By James Card
In recent years, decoy manufacturers have broken the mold. For decades, plastic decoys were cookie-cutter representations of waterfowl mass-produced from generic plastic molds. They had little resemblance to the classic wooden and cork decoys master carvers once crafted by hand in their workshops. But fortunately for today's waterfowlers, all that has changed.
Many modern plastic decoys, such as Avery's Greenhead Gear (GHG) line, are made from molds created from actual hand-carved decoys produced by contemporary masters. The results are ultra-realistic—or as close to the real McCoy as one can get with plastic. In addition, many of these next-generation decoys come with moveable heads and in a variety of attitudes and postures that mimic the behaviors of real waterfowl. This has brought a whole new level of realism to the decoy game, allowing duck and goose hunters to assemble incredibly lifelike spreads that would have been unimaginable a decade ago.
Of course, more realistic decoys can mean more ducks and geese in your game bag, but you have to know how and where to use them for maximum effect. What follows are four waterfowl hunting scenarios—from four Avery pro-staffers—that will help you incorporate these cutting-edge decoys into your spreads and lure more ducks and geese to your gun.
Hudnall's Big-River Combination Spread
Field Hudnall of LaGrange, Kentucky, has developed an ultra-realistic big-river decoy spread with a twist. He uses large numbers of goose decoys on the big waters of the Ohio River to bring in ducks as well as geese. "Ducks can see Canada goose decoys from much farther away than duck decoys because they are larger and have more color contrast," he says.
Hudnall's typical big-river rig consists of multiple "pods" of duck and goose decoys set on land and in the water. He uses large numbers of GHG life-size Canada goose floaters in active, feeding, and resting postures. On the outer edge of the spread, he runs a line of active-style floaters about 45 to 50 yards from the blind. Resters and sleepers are positioned in the shallow water just offshore. Directly in front of the blind, in the "kill hole," he places a combination of GHG oversize, surface-feeder, no-head, and butt-up mallard decoys imitating a contented flock of resting and feeding birds. The mass of decoys near the shoreline, along with effective calling, helps pull incoming waterfowl into the landing zone created by the outer wing of decoys. Smaller gaps between groups of decoys offer alternative landing areas.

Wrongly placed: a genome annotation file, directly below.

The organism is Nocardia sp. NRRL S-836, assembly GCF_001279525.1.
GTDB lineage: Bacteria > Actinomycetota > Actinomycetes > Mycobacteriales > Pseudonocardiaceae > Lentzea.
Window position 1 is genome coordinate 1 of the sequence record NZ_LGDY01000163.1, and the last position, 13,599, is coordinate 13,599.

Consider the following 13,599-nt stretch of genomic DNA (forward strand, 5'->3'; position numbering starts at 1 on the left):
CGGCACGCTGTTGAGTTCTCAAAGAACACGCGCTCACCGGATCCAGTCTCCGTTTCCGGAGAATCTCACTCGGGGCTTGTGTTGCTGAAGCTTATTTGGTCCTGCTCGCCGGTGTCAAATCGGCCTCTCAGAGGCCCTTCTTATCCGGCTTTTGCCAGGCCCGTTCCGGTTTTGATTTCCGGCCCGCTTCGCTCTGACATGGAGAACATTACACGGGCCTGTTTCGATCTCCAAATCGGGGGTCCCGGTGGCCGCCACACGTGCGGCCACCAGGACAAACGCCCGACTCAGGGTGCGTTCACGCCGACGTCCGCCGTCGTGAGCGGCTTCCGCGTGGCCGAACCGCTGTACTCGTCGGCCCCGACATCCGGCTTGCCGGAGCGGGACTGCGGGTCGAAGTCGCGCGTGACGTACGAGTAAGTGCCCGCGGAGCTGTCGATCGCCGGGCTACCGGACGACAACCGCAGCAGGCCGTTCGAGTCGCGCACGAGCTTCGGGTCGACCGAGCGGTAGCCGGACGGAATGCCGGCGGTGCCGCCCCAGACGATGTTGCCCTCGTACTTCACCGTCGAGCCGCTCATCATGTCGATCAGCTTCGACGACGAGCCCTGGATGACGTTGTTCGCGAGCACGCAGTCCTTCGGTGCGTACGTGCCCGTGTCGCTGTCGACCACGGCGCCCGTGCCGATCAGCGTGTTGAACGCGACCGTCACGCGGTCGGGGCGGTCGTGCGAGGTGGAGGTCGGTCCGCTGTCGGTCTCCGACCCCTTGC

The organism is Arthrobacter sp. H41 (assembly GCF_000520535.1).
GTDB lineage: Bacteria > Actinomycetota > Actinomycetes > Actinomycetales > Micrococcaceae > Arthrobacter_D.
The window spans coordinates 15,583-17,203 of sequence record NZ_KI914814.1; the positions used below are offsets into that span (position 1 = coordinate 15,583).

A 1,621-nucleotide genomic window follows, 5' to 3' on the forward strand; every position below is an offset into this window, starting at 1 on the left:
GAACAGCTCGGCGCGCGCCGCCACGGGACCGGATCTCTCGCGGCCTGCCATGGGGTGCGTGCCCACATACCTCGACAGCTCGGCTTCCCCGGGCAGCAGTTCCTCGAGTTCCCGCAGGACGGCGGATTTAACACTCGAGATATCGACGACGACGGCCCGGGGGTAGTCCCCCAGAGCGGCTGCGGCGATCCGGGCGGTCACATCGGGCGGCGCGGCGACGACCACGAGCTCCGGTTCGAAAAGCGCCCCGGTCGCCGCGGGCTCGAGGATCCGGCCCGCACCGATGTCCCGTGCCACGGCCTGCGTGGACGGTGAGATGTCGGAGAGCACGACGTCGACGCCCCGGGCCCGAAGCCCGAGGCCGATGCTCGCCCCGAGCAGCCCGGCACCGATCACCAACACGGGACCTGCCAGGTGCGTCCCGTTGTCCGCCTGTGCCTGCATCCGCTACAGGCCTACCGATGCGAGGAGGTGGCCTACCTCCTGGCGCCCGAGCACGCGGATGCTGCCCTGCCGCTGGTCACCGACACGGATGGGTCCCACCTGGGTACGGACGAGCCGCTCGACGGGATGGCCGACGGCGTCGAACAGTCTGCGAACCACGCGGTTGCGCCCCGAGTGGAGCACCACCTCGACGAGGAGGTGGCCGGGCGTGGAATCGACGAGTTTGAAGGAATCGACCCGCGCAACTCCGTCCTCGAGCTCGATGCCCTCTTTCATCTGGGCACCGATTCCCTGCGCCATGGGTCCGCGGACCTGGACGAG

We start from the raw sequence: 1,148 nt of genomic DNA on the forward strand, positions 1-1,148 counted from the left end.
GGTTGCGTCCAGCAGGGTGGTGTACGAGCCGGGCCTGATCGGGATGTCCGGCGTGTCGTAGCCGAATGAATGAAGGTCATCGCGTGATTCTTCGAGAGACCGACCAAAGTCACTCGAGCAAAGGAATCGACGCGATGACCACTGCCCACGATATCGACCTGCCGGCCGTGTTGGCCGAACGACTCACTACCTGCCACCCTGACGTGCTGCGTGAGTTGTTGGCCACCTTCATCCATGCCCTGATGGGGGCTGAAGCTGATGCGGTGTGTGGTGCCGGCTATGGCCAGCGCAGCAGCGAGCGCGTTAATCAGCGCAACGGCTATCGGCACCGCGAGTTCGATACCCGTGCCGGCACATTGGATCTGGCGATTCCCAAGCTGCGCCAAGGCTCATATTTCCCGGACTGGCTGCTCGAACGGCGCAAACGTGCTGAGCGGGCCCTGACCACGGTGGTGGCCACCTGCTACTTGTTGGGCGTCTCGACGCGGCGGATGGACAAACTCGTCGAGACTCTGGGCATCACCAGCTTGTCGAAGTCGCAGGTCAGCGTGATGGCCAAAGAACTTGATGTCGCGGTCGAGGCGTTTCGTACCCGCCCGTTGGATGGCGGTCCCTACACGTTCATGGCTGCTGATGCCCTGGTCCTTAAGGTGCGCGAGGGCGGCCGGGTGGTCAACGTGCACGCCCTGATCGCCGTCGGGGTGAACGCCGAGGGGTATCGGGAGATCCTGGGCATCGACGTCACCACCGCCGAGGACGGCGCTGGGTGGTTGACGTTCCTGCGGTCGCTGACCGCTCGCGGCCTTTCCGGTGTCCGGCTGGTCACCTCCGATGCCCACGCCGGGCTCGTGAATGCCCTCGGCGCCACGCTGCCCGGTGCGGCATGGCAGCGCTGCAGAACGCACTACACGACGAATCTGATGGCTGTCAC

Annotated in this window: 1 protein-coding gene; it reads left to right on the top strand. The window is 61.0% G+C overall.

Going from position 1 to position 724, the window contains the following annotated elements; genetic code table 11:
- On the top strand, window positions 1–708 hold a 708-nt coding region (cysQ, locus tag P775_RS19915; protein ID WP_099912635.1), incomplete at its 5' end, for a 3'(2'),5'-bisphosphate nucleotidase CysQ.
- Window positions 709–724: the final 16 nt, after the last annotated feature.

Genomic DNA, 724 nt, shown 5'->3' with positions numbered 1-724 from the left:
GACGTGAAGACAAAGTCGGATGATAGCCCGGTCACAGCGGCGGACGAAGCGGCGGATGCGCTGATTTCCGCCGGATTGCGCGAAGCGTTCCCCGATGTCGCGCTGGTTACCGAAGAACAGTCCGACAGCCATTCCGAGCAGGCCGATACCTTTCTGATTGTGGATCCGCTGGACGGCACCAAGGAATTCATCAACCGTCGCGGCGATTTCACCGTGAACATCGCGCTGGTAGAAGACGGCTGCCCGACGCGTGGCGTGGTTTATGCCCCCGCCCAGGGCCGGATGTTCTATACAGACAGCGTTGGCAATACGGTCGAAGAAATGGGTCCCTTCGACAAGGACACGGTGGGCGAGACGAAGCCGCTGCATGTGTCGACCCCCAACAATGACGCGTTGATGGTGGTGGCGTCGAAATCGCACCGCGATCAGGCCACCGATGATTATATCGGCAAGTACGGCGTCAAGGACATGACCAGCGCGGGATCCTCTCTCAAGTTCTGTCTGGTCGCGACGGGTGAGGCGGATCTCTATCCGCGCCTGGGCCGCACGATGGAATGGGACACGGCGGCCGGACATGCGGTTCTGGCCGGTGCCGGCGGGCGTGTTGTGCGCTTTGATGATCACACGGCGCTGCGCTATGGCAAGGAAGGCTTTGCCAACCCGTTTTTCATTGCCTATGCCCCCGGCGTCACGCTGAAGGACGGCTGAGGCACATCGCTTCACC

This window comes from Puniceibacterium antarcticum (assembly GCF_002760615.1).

But Hudnall cautions against placing too many decoys offshore. Instead, he prefers to spread as many decoys as possible along the riverbank upwind of his blind. "If ducks and geese are up on the bank, then surely it's a great place to be. There might be food, they can rest out of the current or wind, and they can get grit," he says.
The dry-land component of Hudnall's rig is even more varied than his water set. These decoys include fully flocked (FFD Elite) full-body Canadas in looker, feeder, and active postures, and shells in rester, feeder, and sleeper positions. Groups of GHG oversize full-body mallards round out the spread. All are set on motion stakes to provide lifelike movement in the slightest breeze.
Bard's Layout Spread for Divers
Mike Bard of Jordon, New York, hunts the big waters of the Atlantic Flyway, including Lakes Ontario and Erie, the St. Lawrence River, and the Finger Lakes of New York. Hunting from a layout boat, he mainly targets bluebills and redheads but also takes his share of buffleheads, goldeneyes, canvasbacks, ringnecks, ruddy ducks, common mergansers, and occasionally some sea ducks.
Bard's diver rig consists of 10 to 15 dozen decoys, the majority of which are strung on long lines. Six to 12 decoys are attached to each line. The lines are weighted on both ends. Decoys are grouped tightly together on the upwind end of the lines closest to the boats and farther apart on the downwind end. Individually rigged decoys are placed in front of the boat to beef up the upwind part of the rig.
"This spread is replicating a mass of feeding divers," Bard explains. "It's a large, tightly grouped spread with an open lane that is inviting for divers to land in. The downwind string of more loosely spaced decoys replicates birds on the outer edge of the food source swimming in or resting."